Cell phones reduce major urban crimes
A volunteer Cellular Citizens, Crime Watch Project has caused a sharp reduction in major crimes in many Dade County, Fla., neighborhoods, according to a recently published Florida International University (FIU) evaluation. The use of cellular phones by local crime watch groups ted to dramatic overall decreases in burglaries, robberies and thefts in 11 neighborhoods during the nine-month study period.
“The Dade County Neighborhood Cellular Watch Project is of value to communities experiencing an increasing or an existing crime problem,” says Mark Rosenberg, dean of FIU’s College of Urban and Public Affairs, which conducted the study.
FIU’s researchers found that within the combined 11 neighborhoods.
* Burglaries decreased 33 percent, from 341 to 229;
* Robberies decreased 24 percent, from 42 to 31; and
* Thefts decreased 9 percent, from 77 to 70.
Other positive effects of the project that were listed included.
* Volunteers believed that crime had decreased in their neighborhoods. Even volunteers who seldom used the phone believed that its use, or its potential use, had a deterrent effect upon the criminal element in their neighborhoods;
* Volunteers who had been Citizens, Crime Watch members for many years said the cellular phone renewed their feelings about their ability to make positive changes in their neighborhoods;
* Response to in-progress events by police appeared to be faster, according to many participating volunteers;
* Volunteers said they were willing to call police more readily about suspicious persons and other non-emergency situations. Without access to a cellular phone, their choices were not to call, to find a pay phone or wait until they arrived home; and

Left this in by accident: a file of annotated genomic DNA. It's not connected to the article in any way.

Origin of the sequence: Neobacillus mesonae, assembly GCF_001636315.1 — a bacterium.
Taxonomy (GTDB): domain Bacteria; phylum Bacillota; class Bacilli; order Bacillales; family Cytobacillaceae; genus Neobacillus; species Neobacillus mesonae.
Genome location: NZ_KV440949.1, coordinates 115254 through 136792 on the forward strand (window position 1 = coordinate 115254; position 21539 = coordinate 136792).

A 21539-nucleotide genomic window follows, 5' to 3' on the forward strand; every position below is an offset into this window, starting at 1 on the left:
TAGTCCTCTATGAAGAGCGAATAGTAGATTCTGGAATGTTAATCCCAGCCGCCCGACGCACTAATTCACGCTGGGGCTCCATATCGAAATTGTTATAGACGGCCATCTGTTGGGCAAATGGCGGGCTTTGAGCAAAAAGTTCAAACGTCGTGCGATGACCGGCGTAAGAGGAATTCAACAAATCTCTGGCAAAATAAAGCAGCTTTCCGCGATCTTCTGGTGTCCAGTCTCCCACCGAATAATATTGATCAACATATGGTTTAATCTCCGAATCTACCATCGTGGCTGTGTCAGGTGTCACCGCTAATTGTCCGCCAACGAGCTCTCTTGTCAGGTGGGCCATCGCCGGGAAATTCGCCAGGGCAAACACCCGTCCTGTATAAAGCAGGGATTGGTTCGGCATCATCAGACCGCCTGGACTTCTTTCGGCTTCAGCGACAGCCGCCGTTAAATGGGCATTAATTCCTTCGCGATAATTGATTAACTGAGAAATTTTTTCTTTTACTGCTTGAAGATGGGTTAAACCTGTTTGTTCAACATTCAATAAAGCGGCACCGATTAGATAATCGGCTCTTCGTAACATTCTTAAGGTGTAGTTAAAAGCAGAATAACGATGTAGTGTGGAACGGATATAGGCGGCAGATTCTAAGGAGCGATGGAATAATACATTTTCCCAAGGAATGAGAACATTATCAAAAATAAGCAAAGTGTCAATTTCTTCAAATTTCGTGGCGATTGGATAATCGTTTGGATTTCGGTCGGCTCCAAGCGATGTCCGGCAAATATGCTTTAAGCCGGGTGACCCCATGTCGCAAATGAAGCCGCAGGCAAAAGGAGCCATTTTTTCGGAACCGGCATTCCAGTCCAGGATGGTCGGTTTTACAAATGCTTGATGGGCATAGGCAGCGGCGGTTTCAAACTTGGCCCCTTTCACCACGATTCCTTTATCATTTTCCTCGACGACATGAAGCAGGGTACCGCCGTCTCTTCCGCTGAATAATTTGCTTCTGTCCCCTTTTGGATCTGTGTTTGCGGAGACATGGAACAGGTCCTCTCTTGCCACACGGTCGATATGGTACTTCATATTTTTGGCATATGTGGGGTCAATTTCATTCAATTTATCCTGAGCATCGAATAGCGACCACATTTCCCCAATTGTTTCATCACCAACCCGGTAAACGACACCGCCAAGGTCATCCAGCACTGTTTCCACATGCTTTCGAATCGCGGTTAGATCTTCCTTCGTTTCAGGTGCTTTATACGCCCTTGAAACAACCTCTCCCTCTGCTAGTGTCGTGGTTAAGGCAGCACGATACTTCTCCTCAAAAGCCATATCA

* The project brought neighborhoods and local police officers closer together.
“I see this cellular project as a model for other communities across the country,” says Ellen Johnson, president of Citizens’ Crime Watch of Dade County. “The cellular phone is a highly beneficial tool that provides extra eyes and ears to alert police during emergencies.”
“The use of phones appears to have a displacement effect,” says Fred Taylor, director of the MetroDade Police Department. “Criminals avoid neighborhoods with active cellular crime watch groups as opposed to neighborhoods without such a program.”
“The program also enables crime watchers to maintain contact with the police during in-progress crimes, thus providing police officers continuous, updated information while directing them to offenders,” he says.
The 12-month pilot project, which concluded in November 1995, was organized by a public-private partnership that included Citizens, Crime Watch of Dade County (a community-based operator), AT&T Wireless Services (a corporate provider), the Metro-Dade Police Department (a law enforcement provider) and FIU.
AT&T made a 12-month donation of 50 cellular phones and 200 minutes of free air time per phone each month.
Because of the project’s success, the company recently renewed its support in phones and air time for an additional 12-month period.
The FIU evaluation indicated that the best example of crime reduction occurred in Cloverleaf Apartments, a North Dade neighborhood that had been considered a high-crime area.
Burglaries fell 35 percent from 199 during the comparable nine-month period in 1993-1994 to 130 during the study period.
The project also led to the creation of a Neighborhood Response Team in Cloverleaf Apartments.
The Cellular Citizens, Crime Watch Project was launched in 1994 through the efforts of Bay Proby, president of Proby & Associates, Miami, and a former board member of the crime-fighting organization.
Lt. Jerry Rudoff, Metro-Dade Police Department’s Community Policing Bureau, formulated a plan to use the cellular phones in the 11 neighborhoods.
Neighborhoods that participated in the project were selected for geographic and ethnic diversity, as well as varying degrees of crime problems, current state of community and extent of neighborhood involvement and willingness to participate in the project.
Also, neighborhoods had to be active members of Citizens, Crime Watch in order to participate.
Volunteers from each neighborhood were instructed by crime watch and AT&T personnel about the use of the phones, safety issues concerning the reporting of crimes, liability and record keeping.
According to the research, each neighborhood did things its own way, based on personalities, level of crime and other factors.